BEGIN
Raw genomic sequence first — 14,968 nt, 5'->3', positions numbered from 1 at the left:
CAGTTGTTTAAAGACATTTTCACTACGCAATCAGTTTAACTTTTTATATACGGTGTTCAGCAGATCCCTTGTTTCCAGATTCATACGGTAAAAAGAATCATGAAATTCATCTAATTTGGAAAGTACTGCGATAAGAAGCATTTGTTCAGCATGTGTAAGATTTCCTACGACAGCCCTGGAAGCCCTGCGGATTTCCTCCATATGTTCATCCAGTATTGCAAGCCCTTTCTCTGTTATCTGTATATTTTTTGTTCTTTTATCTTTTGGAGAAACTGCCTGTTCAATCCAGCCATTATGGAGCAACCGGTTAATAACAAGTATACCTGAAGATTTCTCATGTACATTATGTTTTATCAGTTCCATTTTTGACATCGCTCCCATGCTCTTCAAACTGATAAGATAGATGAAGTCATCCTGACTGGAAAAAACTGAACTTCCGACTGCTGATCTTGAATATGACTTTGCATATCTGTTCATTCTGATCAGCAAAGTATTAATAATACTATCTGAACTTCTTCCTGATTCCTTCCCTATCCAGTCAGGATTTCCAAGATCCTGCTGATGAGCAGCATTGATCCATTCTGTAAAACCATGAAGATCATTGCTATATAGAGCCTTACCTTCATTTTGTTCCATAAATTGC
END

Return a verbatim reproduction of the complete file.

Raw genomic sequence first — 14,968 nt, 5'->3', positions numbered from 1 at the left:
CAGTTGTTTAAAGACATTTTCACTACGCAATCAGTTTAACTTTTTATATACGGTGTTCAGCAGATCCCTTGTTTCCAGATTCATACGGTAAAAAGAATCATGAAATTCATCTAATTTGGAAAGTACTGCGATAAGAAGCATTTGTTCAGCATGTGTAAGATTTCCTACGACAGCCCTGGAAGCCCTGCGGATTTCCTCCATATGTTCATCCAGTATTGCAAGCCCTTTCTCTGTTATCTGTATATTTTTTGTTCTTTTATCTTTTGGAGAAACTGCCTGTTCAATCCAGCCATTATGGAGCAACCGGTTAATAACAAGTATACCTGAAGATTTCTCATGTACATTATGTTTTATCAGTTCCATTTTTGACATCGCTCCCATGCTCTTCAAACTGATAAGATAGATGAAGTCATCCTGACTGGAAAAAACTGAACTTCCGACTGCTGATCTTGAATATGACTTTGCATATCTGTTCATTCTGATCAGCAAAGTATTAATAATACTATCTGAACTTCTTCCTGATTCCTTCCCTATCCAGTCAGGATTTCCAAGATCCTGCTGATGAGCAGCATTGATCCATTCTGTAAAACCATGAAGATCATTGCTATATAGAGCCTTACCTTCATTTTGTTCCATAAATTGC